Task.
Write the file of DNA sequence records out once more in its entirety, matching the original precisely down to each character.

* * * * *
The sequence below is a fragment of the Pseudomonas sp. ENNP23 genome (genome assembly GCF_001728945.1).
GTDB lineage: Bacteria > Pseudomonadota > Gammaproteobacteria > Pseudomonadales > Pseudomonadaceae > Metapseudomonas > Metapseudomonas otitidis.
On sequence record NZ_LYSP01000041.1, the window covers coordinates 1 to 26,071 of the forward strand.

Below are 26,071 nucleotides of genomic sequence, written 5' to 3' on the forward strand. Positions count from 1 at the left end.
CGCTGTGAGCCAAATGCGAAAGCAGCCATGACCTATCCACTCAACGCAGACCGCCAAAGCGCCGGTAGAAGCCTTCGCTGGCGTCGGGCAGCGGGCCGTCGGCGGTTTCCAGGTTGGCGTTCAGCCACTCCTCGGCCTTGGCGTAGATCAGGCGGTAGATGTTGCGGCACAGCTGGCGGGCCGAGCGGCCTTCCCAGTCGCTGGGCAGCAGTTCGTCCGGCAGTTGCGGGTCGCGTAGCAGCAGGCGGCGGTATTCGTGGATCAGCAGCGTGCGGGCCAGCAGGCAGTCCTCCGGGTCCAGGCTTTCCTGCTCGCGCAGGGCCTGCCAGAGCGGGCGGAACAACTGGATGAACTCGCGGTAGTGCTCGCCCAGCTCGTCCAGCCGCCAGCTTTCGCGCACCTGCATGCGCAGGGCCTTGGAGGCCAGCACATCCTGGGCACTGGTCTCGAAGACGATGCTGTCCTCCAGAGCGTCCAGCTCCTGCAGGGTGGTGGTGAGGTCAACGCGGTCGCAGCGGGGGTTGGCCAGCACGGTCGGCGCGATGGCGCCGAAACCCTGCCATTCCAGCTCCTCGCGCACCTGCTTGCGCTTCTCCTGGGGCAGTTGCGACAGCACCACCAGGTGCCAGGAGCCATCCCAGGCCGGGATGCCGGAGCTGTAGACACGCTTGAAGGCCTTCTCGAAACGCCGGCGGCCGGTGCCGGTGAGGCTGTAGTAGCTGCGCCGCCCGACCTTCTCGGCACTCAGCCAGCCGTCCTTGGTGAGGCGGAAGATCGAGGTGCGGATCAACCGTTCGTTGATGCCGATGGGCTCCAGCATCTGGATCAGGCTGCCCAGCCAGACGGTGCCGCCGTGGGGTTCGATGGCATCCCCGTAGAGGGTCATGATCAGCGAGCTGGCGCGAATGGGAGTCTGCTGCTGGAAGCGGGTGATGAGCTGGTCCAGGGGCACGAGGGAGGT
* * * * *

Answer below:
The sequence below is a fragment of the Pseudomonas sp. ENNP23 genome (genome assembly GCF_001728945.1).
GTDB lineage: Bacteria > Pseudomonadota > Gammaproteobacteria > Pseudomonadales > Pseudomonadaceae > Metapseudomonas > Metapseudomonas otitidis.
On sequence record NZ_LYSP01000041.1, the window covers coordinates 1 to 26,071 of the forward strand.

Below are 26,071 nucleotides of genomic sequence, written 5' to 3' on the forward strand. Positions count from 1 at the left end.
CGCTGTGAGCCAAATGCGAAAGCAGCCATGACCTATCCACTCAACGCAGACCGCCAAAGCGCCGGTAGAAGCCTTCGCTGGCGTCGGGCAGCGGGCCGTCGGCGGTTTCCAGGTTGGCGTTCAGCCACTCCTCGGCCTTGGCGTAGATCAGGCGGTAGATGTTGCGGCACAGCTGGCGGGCCGAGCGGCCTTCCCAGTCGCTGGGCAGCAGTTCGTCCGGCAGTTGCGGGTCGCGTAGCAGCAGGCGGCGGTATTCGTGGATCAGCAGCGTGCGGGCCAGCAGGCAGTCCTCCGGGTCCAGGCTTTCCTGCTCGCGCAGGGCCTGCCAGAGCGGGCGGAACAACTGGATGAACTCGCGGTAGTGCTCGCCCAGCTCGTCCAGCCGCCAGCTTTCGCGCACCTGCATGCGCAGGGCCTTGGAGGCCAGCACATCCTGGGCACTGGTCTCGAAGACGATGCTGTCCTCCAGAGCGTCCAGCTCCTGCAGGGTGGTGGTGAGGTCAACGCGGTCGCAGCGGGGGTTGGCCAGCACGGTCGGCGCGATGGCGCCGAAACCCTGCCATTCCAGCTCCTCGCGCACCTGCTTGCGCTTCTCCTGGGGCAGTTGCGACAGCACCACCAGGTGCCAGGAGCCATCCCAGGCCGGGATGCCGGAGCTGTAGACACGCTTGAAGGCCTTCTCGAAACGCCGGCGGCCGGTGCCGGTGAGGCTGTAGTAGCTGCGCCGCCCGACCTTCTCGGCACTCAGCCAGCCGTCCTTGGTGAGGCGGAAGATCGAGGTGCGGATCAACCGTTCGTTGATGCCGATGGGCTCCAGCATCTGGATCAGGCTGCCCAGCCAGACGGTGCCGCCGTGGGGTTCGATGGCATCCCCGTAGAGGGTCATGATCAGCGAGCTGGCGCGAATGGGAGTCTGCTGCTGGAAGCGGGTGATGAGCTGGTCCAGGGGCACGAGGGAGGT